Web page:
So one disadvantage you will have with longer lines is more drag, which will lower your L/D. Yes I know longer lines work well, but not for going upwind. It's just something to consider.Regis-de-giens wrote: and assuming acceptable line length in the range of 30 meters and a similar kite surface
So this is a good point, the turn itself is detrimental to the pull and yes some kites are better than others at this. This would also be where the big advantage to longer lines is, just not too long would be the trick. I can definitely see that a kite with the better turn will beat the higher L/D kite that can't. This is actually a place I felt tubes are better, with a fast tube I could work more power than a foil kite. I am guessing that inertia is playing a huge negative to foil kites.Regis-de-giens wrote: kite that pursue a good flying during a movement (loops or 8 moves) can be more efficient; and a high AR (which is a condition of high L/D ratio) goes in detriment of this pull during a turn.
Yes there is other things but I feel L/D is one of the most important. Other things are important too. You can prove your point more though by getting that XXlite working well. But to me all things equal and sometimes not then better L/D equals better lowend. It is more correct to say that, than just say weight of the kite is important, though it is.Regis-de-giens wrote: So low end is not always better with high L/D simply.
So yes you get more lift with camber, but you get maximum lift by combining a little camber with quite some speed. Aircraft are different because they can be powered and then they also can have flaps that increase the wing area a lot. I think this is an interesting subject and there is not enough data on it. You can't find configurations say for flaps, AoA and speed for most planes for maximum lift because only maximum glide ratio is considered necessary. It is well established that maximum lift and L/D are closely related. From the examples I gave the speed difference is about 10% but the lift can be quite different. To me this explains how I find this riding. I sheet in flying the kite so pull increases but the kite doesn't slow or barely slows. I have naturally learnt this on my own but it is nice to know some data behind it. Being able to tune the camber while you fly the kite would be great too. I am quite certain with experience you can see by eye if Z is being pulled too much or too little. I guess this is where something like the LMT is good, but I always found flysurfer could be a bit on the slower tuned side.Regis-de-giens wrote: Yes, or a similar surface , and assuming a similar camber for example; I agree (from start ....) ; camber changes the game, otherwise camber on planes would never increase at the landing phase .... but again, as above quoted, a higher AR kite is not faster in turn for example, so not more powerful for the overall water start process.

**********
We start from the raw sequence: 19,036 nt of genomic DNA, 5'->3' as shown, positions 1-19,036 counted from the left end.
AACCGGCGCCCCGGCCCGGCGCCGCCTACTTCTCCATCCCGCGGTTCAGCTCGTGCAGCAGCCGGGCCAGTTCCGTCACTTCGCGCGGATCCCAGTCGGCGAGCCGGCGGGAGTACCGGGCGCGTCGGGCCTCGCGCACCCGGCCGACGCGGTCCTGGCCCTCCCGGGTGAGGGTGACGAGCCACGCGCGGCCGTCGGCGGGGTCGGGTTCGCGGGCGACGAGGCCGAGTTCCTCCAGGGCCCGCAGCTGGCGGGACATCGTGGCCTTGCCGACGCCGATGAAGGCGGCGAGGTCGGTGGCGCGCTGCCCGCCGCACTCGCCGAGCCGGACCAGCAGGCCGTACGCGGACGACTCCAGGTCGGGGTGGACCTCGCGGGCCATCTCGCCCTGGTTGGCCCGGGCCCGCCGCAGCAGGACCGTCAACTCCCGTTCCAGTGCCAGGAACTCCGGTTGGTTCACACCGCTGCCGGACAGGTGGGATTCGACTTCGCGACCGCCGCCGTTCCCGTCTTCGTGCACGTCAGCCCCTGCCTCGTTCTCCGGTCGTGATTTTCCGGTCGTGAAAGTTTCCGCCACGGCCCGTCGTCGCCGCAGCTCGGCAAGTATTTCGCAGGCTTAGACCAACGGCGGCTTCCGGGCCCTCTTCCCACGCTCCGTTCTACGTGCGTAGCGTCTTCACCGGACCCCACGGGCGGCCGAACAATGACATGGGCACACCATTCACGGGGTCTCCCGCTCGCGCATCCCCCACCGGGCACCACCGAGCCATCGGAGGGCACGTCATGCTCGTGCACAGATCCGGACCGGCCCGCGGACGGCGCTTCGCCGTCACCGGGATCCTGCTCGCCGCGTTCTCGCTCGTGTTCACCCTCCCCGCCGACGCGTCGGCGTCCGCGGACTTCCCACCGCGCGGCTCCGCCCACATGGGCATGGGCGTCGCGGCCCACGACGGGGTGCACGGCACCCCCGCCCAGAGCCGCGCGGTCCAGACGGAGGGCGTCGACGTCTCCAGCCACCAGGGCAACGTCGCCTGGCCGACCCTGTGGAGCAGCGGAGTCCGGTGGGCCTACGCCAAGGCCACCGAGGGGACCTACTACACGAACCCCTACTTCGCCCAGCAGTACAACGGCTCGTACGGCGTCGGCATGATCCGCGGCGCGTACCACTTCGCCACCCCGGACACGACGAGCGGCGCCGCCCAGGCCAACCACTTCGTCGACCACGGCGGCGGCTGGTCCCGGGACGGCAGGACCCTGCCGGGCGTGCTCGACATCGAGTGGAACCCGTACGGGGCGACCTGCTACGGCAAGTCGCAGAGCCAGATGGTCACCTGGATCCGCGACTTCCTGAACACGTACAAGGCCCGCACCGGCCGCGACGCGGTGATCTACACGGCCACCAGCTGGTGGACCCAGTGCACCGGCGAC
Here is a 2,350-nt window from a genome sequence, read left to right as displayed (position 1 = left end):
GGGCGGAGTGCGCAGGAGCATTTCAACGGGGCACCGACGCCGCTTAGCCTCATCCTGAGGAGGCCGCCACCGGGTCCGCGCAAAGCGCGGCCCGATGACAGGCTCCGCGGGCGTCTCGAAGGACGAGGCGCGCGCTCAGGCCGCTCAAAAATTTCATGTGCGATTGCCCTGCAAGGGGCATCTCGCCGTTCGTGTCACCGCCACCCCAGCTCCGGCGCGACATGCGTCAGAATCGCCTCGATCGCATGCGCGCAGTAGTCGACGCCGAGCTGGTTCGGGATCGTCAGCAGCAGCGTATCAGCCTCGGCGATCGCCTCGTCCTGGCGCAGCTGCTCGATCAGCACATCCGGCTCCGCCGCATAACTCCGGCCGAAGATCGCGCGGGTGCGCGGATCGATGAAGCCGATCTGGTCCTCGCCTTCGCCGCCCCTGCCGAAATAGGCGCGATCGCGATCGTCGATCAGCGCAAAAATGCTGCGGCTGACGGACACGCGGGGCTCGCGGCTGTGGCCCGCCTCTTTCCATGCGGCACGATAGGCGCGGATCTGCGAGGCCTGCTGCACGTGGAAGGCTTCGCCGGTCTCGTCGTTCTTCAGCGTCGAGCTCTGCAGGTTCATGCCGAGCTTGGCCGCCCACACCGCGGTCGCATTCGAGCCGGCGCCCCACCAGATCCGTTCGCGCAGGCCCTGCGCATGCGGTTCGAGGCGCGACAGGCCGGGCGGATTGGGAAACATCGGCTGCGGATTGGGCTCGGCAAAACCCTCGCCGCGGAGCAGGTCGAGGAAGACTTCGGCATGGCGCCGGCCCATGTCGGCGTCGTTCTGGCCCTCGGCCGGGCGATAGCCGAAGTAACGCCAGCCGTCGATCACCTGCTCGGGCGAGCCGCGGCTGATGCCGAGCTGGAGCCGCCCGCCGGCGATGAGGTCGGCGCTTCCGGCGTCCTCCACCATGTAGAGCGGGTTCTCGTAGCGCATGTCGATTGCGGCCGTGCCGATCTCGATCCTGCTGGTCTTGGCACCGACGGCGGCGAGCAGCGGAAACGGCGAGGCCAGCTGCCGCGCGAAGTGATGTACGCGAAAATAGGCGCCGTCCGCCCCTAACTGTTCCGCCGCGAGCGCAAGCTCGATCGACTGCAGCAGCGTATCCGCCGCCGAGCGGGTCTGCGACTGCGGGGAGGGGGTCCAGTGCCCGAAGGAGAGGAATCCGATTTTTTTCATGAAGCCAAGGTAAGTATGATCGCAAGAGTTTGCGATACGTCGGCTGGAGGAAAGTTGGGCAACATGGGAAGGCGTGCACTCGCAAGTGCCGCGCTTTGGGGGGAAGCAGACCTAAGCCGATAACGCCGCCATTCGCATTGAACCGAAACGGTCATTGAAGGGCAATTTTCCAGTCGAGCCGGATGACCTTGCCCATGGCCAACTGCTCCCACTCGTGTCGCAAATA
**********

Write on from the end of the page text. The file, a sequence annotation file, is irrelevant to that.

Through my reading I learnt about displacement and sink rate. It would be why foils and particular big ones drift so well, because of their volume but also combined with other things. The ultimate drifting kite may be one that is very fat. Though I tend to like the idea of the dihedral concept and also thinner faster kites for most use.